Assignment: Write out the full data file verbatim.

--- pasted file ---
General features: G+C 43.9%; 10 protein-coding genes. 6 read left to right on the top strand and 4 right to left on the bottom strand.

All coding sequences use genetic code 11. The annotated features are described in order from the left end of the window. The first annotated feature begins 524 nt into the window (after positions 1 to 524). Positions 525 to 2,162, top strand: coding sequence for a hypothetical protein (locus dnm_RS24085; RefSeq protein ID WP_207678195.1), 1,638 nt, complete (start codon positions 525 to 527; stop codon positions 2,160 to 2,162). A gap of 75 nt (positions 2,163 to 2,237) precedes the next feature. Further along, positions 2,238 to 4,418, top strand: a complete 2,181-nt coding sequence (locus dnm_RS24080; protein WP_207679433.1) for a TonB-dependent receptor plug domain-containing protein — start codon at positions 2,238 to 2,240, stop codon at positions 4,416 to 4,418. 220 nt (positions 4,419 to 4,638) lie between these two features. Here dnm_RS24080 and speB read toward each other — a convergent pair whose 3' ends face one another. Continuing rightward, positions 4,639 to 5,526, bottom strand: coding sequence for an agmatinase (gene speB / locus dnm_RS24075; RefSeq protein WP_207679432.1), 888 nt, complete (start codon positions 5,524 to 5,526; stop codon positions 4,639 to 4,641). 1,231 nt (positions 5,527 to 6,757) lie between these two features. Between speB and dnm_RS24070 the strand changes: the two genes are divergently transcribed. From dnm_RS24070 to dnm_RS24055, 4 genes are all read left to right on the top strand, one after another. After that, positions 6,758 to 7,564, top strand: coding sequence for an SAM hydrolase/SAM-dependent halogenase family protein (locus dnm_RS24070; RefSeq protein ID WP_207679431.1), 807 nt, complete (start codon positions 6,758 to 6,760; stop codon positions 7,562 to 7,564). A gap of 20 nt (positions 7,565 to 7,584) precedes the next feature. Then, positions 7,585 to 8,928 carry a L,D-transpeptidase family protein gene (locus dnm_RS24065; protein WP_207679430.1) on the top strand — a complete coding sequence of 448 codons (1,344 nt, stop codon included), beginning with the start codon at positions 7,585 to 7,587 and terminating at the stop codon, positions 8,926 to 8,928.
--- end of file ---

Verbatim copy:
General features: G+C 43.9%; 10 protein-coding genes. 6 read left to right on the top strand and 4 right to left on the bottom strand.

All coding sequences use genetic code 11. The annotated features are described in order from the left end of the window. The first annotated feature begins 524 nt into the window (after positions 1 to 524). Positions 525 to 2,162, top strand: coding sequence for a hypothetical protein (locus dnm_RS24085; RefSeq protein ID WP_207678195.1), 1,638 nt, complete (start codon positions 525 to 527; stop codon positions 2,160 to 2,162). A gap of 75 nt (positions 2,163 to 2,237) precedes the next feature. Further along, positions 2,238 to 4,418, top strand: a complete 2,181-nt coding sequence (locus dnm_RS24080; protein WP_207679433.1) for a TonB-dependent receptor plug domain-containing protein — start codon at positions 2,238 to 2,240, stop codon at positions 4,416 to 4,418. 220 nt (positions 4,419 to 4,638) lie between these two features. Here dnm_RS24080 and speB read toward each other — a convergent pair whose 3' ends face one another. Continuing rightward, positions 4,639 to 5,526, bottom strand: coding sequence for an agmatinase (gene speB / locus dnm_RS24075; RefSeq protein WP_207679432.1), 888 nt, complete (start codon positions 5,524 to 5,526; stop codon positions 4,639 to 4,641). 1,231 nt (positions 5,527 to 6,757) lie between these two features. Between speB and dnm_RS24070 the strand changes: the two genes are divergently transcribed. From dnm_RS24070 to dnm_RS24055, 4 genes are all read left to right on the top strand, one after another. After that, positions 6,758 to 7,564, top strand: coding sequence for an SAM hydrolase/SAM-dependent halogenase family protein (locus dnm_RS24070; RefSeq protein ID WP_207679431.1), 807 nt, complete (start codon positions 6,758 to 6,760; stop codon positions 7,562 to 7,564). A gap of 20 nt (positions 7,565 to 7,584) precedes the next feature. Then, positions 7,585 to 8,928 carry a L,D-transpeptidase family protein gene (locus dnm_RS24065; protein WP_207679430.1) on the top strand — a complete coding sequence of 448 codons (1,344 nt, stop codon included), beginning with the start codon at positions 7,585 to 7,587 and terminating at the stop codon, positions 8,926 to 8,928.